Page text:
What goes around comes around. Just when we were on the point of convincing our chief executives that we were an investment worth investing in, along came a recession, and once again our top three priorities are justification: that we understand business, that we add value to the bottom line, that we deserve to exist.
How can we do these, fast?
When faced with this position, tinkering will do nothing, one has to go deeper. Complaining will not do us much good, either.
We must act. It is time for positive, powerful and proactive action. Time to stand up and be counted, to announce that we, and everyone in our department will, from this moment on, be measured against the return on investment they bring for the organisation.
Financial priorities will remain at the top of chief executives' agendas for some time. Recession, project delivery, staff costs, budget expenditure, all combine to support the view that IT is there to take, and not to add - a drain on natural resources.
And our experiences with the Y2K and dotcoms have not appeased our bosses.
This has to change. IT leaders must decide to measure the real ways they and their departments are adding real value to the business, at every level. They must find ways to prove that they are all, fundamentally, business people.
The IT director who is serious about delivering a quantifiable and measurable return on investment must do many things differently:
- Be absolutely clear where you are going, and unite your team behind that clear, concise and compelling future - and do this fast. If your company does not know where it is going, take the lead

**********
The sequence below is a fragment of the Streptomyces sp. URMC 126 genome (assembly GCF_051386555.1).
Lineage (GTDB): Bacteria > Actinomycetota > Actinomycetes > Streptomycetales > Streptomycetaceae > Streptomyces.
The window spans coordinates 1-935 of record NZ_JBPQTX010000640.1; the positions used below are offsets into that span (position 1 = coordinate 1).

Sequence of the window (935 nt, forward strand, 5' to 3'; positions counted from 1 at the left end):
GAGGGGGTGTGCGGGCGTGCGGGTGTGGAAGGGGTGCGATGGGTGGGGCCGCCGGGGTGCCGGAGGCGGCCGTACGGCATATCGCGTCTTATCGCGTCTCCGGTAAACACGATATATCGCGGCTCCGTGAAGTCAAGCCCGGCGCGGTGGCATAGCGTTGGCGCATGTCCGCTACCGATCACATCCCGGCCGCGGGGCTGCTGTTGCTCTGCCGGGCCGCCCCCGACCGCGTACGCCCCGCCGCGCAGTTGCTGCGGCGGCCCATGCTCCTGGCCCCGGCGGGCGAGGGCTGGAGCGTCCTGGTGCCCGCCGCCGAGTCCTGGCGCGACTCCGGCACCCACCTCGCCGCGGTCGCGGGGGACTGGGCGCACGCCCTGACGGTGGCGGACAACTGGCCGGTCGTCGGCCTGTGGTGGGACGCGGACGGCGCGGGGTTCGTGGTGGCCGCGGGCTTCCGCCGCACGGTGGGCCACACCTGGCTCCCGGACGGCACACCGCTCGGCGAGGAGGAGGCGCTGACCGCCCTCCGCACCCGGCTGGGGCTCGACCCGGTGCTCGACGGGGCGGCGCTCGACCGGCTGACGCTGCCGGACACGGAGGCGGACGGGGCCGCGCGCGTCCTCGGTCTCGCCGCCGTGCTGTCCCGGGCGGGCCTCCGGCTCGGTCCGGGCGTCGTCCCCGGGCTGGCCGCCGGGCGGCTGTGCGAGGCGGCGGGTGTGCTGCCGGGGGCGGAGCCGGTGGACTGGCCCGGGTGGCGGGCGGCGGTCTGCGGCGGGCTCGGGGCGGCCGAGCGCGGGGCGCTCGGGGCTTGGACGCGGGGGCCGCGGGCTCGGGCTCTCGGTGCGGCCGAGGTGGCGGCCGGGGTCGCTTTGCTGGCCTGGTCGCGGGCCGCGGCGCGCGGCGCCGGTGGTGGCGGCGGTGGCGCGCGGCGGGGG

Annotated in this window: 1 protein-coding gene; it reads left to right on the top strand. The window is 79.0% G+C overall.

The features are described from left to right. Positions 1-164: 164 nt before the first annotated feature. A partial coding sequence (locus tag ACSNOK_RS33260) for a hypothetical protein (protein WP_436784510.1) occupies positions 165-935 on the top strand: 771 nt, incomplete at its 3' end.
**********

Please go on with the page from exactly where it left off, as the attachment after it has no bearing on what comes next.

- Create outstanding measurement, reporting and communicating infrastructures - find out the key things people need to know and deliver them fast
- Provide a clear contract (service charter) setting out what you will deliver, and when - forget service level agreements
- Put in information systems that track the use of desktops/PCs - and quantify the value they bring by keeping track of PC applications
- Market the IT department through powerful interpersonal relationships, at all levels - make sure people catch you doing things right -perception is everything
- Quantify the real costs, benefits and ownership for all projects - every project is a business project, there is no such thing as an IT project
- Relate everything you do, and plan to do, directly with the company's bottom line - this includes ensuring your IT people use business language and not technology jargon, all day, every day
- And make your chief executive your best friend (whether you like or dislkie him or her is not relevant). Invite him or her to dinner at your house.
Focus on these areas and lead the transformation.
All IT services come down to a fine balance, between what a company wants and what it can achieve. Achieve this, and you will focus on business first, and be at the heart of your organisation.
David Taylor is president of IT directors organisation Certus and author of The Naked Leader